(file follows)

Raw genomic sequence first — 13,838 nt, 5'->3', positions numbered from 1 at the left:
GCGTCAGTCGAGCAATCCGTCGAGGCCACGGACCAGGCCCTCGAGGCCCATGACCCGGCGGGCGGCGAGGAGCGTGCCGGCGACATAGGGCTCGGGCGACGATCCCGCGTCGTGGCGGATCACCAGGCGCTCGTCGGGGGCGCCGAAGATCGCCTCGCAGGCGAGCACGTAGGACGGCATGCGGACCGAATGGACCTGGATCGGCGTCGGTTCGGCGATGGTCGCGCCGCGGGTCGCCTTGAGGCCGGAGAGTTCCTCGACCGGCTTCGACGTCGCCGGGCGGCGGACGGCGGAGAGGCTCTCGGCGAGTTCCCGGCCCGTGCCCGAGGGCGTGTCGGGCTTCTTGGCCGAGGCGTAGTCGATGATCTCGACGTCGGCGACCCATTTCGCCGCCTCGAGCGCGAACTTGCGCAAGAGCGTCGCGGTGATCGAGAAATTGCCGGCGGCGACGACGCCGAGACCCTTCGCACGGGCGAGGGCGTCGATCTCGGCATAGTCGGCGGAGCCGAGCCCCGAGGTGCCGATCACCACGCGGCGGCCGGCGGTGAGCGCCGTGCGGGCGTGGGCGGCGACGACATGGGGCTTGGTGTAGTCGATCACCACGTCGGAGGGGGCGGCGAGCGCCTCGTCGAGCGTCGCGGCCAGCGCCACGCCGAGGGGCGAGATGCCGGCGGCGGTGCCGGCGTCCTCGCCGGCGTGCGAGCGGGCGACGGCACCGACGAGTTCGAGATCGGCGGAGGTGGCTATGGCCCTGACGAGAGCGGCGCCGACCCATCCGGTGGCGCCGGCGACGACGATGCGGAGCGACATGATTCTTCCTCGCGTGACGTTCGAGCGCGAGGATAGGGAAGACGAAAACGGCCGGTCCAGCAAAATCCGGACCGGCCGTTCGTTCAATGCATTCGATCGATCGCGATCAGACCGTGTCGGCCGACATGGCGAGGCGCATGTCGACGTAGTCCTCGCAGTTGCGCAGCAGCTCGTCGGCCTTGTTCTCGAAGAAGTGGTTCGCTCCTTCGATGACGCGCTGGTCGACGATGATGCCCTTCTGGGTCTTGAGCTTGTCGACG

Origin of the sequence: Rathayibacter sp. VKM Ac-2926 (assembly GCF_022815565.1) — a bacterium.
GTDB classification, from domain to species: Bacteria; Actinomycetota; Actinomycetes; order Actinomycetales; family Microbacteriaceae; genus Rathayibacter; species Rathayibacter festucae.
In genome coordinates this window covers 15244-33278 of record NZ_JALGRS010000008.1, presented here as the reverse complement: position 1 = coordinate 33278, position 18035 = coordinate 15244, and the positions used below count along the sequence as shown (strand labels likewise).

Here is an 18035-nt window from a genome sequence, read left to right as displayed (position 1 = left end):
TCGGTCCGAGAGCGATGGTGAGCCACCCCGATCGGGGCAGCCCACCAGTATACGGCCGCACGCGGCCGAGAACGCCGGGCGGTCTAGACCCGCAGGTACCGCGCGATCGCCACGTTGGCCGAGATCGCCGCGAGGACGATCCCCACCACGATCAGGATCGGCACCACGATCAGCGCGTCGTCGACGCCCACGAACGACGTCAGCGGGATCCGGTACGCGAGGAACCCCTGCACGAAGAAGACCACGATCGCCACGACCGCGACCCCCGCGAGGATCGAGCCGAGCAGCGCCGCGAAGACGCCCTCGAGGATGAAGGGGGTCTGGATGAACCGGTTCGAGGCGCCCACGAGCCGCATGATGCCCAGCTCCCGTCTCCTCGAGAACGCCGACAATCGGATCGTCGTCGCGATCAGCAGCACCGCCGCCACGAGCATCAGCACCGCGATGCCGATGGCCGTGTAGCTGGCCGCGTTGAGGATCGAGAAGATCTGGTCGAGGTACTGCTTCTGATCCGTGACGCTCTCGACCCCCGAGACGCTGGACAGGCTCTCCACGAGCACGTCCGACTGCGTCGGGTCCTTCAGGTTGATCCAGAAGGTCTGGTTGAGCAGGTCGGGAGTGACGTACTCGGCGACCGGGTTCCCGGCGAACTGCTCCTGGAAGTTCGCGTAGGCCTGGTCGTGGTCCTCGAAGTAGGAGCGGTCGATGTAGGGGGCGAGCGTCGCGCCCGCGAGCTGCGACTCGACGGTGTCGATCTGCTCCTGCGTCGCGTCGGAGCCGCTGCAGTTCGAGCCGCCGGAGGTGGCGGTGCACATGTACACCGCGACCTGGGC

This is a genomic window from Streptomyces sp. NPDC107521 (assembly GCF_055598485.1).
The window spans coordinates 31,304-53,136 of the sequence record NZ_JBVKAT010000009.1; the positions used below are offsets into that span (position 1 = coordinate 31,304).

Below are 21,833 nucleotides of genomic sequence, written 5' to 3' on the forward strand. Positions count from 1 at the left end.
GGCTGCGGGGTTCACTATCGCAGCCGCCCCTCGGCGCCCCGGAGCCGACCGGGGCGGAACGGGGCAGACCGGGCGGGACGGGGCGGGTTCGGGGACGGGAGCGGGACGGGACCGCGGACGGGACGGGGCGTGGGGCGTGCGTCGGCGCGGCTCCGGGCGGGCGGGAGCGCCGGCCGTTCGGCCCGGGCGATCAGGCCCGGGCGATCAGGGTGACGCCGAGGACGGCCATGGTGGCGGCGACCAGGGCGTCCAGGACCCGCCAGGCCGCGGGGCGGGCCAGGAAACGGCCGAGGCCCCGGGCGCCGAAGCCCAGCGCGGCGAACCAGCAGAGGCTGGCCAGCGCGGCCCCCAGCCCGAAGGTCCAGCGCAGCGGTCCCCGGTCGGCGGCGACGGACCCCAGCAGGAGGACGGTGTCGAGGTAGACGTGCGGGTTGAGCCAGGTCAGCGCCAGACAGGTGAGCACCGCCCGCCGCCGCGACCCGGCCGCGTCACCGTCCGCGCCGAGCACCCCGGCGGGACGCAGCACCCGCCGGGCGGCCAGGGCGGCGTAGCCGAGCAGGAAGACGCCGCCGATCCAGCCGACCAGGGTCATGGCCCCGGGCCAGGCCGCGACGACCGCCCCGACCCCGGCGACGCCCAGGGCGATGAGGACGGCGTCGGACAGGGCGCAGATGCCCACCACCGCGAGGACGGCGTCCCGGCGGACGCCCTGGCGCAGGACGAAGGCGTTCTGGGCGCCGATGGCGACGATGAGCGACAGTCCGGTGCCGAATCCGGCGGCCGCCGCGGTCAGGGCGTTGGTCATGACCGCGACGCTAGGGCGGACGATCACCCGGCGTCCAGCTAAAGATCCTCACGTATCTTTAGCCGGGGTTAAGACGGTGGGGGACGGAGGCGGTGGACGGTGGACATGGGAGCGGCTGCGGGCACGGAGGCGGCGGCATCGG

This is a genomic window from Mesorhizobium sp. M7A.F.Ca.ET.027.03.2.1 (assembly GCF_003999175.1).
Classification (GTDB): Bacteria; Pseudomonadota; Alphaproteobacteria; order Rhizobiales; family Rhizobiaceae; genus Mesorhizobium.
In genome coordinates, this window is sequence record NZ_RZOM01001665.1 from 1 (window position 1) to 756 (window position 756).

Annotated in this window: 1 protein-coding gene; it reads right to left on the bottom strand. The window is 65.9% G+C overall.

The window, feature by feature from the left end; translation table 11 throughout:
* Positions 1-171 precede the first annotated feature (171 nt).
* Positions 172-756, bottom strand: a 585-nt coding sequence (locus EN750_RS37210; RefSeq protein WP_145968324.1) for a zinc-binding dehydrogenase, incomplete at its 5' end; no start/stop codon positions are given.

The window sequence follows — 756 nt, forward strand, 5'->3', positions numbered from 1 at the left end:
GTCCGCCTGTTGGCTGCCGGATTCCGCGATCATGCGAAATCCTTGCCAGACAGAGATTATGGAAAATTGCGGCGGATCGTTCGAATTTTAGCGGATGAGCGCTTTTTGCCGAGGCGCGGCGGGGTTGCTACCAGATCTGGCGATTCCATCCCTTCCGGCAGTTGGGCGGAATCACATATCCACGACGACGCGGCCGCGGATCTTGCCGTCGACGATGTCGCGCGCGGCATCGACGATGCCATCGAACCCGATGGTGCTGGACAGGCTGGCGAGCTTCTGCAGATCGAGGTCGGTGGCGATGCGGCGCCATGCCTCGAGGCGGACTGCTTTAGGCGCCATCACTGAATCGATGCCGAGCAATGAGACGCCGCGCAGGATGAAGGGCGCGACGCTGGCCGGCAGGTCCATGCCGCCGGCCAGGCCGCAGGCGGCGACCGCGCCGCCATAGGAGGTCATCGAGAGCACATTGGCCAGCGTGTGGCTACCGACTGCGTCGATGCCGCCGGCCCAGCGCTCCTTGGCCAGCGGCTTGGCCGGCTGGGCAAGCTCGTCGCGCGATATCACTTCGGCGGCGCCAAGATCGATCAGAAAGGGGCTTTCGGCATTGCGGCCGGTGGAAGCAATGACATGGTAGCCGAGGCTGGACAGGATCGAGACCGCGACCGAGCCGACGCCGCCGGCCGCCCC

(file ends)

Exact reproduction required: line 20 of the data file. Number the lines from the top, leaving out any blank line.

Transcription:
GTCCGCCTGTTGGCTGCCGGATTCCGCGATCATGCGAAATCCTTGCCAGACAGAGATTATGGAAAATTGCGGCGGATCGTTCGAATTTTAGCGGATGAGCGCTTTTTGCCGAGGCGCGGCGGGGTTGCTACCAGATCTGGCGATTCCATCCCTTCCGGCAGTTGGGCGGAATCACATATCCACGACGACGCGGCCGCGGATCTTGCCGTCGACGATGTCGCGCGCGGCATCGACGATGCCATCGAACCCGATGGTGCTGGACAGGCTGGCGAGCTTCTGCAGATCGAGGTCGGTGGCGATGCGGCGCCATGCCTCGAGGCGGACTGCTTTAGGCGCCATCACTGAATCGATGCCGAGCAATGAGACGCCGCGCAGGATGAAGGGCGCGACGCTGGCCGGCAGGTCCATGCCGCCGGCCAGGCCGCAGGCGGCGACCGCGCCGCCATAGGAGGTCATCGAGAGCACATTGGCCAGCGTGTGGCTACCGACTGCGTCGATGCCGCCGGCCCAGCGCTCCTTGGCCAGCGGCTTGGCCGGCTGGGCAAGCTCGTCGCGCGATATCACTTCGGCGGCGCCAAGATCGATCAGAAAGGGGCTTTCGGCATTGCGGCCGGTGGAAGCAATGACATGGTAGCCGAGGCTGGACAGGATCGAGACCGCGACCGAGCCGACGCCGCCGGCCGCCCC